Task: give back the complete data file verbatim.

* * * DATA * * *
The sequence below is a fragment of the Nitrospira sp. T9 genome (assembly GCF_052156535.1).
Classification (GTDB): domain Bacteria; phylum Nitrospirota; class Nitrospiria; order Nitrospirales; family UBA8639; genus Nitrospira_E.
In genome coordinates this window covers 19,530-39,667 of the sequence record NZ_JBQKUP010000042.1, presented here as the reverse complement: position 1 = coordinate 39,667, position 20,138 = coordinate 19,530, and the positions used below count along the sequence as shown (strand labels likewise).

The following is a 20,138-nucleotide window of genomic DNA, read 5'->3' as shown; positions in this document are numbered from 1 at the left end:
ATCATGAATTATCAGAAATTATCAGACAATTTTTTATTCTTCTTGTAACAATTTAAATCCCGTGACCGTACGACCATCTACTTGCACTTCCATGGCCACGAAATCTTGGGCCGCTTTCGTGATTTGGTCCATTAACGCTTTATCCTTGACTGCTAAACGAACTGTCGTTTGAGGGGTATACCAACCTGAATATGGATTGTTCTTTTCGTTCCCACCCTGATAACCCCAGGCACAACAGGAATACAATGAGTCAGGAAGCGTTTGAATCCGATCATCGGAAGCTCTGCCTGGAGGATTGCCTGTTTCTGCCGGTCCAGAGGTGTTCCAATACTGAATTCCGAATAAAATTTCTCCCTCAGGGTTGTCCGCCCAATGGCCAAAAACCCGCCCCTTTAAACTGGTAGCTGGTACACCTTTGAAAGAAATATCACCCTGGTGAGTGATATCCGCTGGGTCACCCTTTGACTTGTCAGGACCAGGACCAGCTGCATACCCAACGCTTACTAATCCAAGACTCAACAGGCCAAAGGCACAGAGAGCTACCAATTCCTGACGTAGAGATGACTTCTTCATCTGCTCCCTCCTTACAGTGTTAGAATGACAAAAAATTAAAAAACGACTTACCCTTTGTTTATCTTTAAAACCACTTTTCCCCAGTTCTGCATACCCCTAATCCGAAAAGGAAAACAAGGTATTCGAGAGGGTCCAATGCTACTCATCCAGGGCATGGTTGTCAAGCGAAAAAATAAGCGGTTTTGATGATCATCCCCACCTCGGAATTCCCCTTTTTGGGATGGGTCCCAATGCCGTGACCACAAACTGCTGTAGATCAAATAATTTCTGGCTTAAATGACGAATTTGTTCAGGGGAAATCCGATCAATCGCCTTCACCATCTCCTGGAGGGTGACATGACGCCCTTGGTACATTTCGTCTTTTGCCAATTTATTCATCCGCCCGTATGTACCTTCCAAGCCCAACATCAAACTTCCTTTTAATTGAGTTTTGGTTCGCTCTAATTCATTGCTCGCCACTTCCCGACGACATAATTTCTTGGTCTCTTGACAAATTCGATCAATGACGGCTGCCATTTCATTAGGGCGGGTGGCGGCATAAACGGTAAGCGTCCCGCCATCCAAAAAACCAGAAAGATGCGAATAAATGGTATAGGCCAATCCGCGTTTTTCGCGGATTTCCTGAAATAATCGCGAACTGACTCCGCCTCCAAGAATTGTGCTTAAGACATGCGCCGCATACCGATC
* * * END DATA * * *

The sequence below is a fragment of the Nitrospira sp. T9 genome (assembly GCF_052156535.1).
Classification (GTDB): domain Bacteria; phylum Nitrospirota; class Nitrospiria; order Nitrospirales; family UBA8639; genus Nitrospira_E.
In genome coordinates this window covers 19,530-39,667 of the sequence record NZ_JBQKUP010000042.1, presented here as the reverse complement: position 1 = coordinate 39,667, position 20,138 = coordinate 19,530, and the positions used below count along the sequence as shown (strand labels likewise).

The following is a 20,138-nucleotide window of genomic DNA, read 5'->3' as shown; positions in this document are numbered from 1 at the left end:
ATCATGAATTATCAGAAATTATCAGACAATTTTTTATTCTTCTTGTAACAATTTAAATCCCGTGACCGTACGACCATCTACTTGCACTTCCATGGCCACGAAATCTTGGGCCGCTTTCGTGATTTGGTCCATTAACGCTTTATCCTTGACTGCTAAACGAACTGTCGTTTGAGGGGTATACCAACCTGAATATGGATTGTTCTTTTCGTTCCCACCCTGATAACCCCAGGCACAACAGGAATACAATGAGTCAGGAAGCGTTTGAATCCGATCATCGGAAGCTCTGCCTGGAGGATTGCCTGTTTCTGCCGGTCCAGAGGTGTTCCAATACTGAATTCCGAATAAAATTTCTCCCTCAGGGTTGTCCGCCCAATGGCCAAAAACCCGCCCCTTTAAACTGGTAGCTGGTACACCTTTGAAAGAAATATCACCCTGGTGAGTGATATCCGCTGGGTCACCCTTTGACTTGTCAGGACCAGGACCAGCTGCATACCCAACGCTTACTAATCCAAGACTCAACAGGCCAAAGGCACAGAGAGCTACCAATTCCTGACGTAGAGATGACTTCTTCATCTGCTCCCTCCTTACAGTGTTAGAATGACAAAAAATTAAAAAACGACTTACCCTTTGTTTATCTTTAAAACCACTTTTCCCCAGTTCTGCATACCCCTAATCCGAAAAGGAAAACAAGGTATTCGAGAGGGTCCAATGCTACTCATCCAGGGCATGGTTGTCAAGCGAAAAAATAAGCGGTTTTGATGATCATCCCCACCTCGGAATTCCCCTTTTTGGGATGGGTCCCAATGCCGTGACCACAAACTGCTGTAGATCAAATAATTTCTGGCTTAAATGACGAATTTGTTCAGGGGAAATCCGATCAATCGCCTTCACCATCTCCTGGAGGGTGACATGACGCCCTTGGTACATTTCGTCTTTTGCCAATTTATTCATCCGCCCGTATGTACCTTCCAAGCCCAACATCAAACTTCCTTTTAATTGAGTTTTGGTTCGCTCTAATTCATTGCTCGCCACTTCCCGACGACATAATTTCTTGGTCTCTTGACAAATTCGATCAATGACGGCTGCCATTTCATTAGGGCGGGTGGCGGCATAAACGGTAAGCGTCCCGCCATCCAAAAAACCAGAAAGATGCGAATAAATGGTATAGGCCAATCCGCGTTTTTCGCGGATTTCCTGAAATAATCGCGAACTGACTCCGCCTCCAAGAATTGTGCTTAAGACATGCGCCGCATACCGATC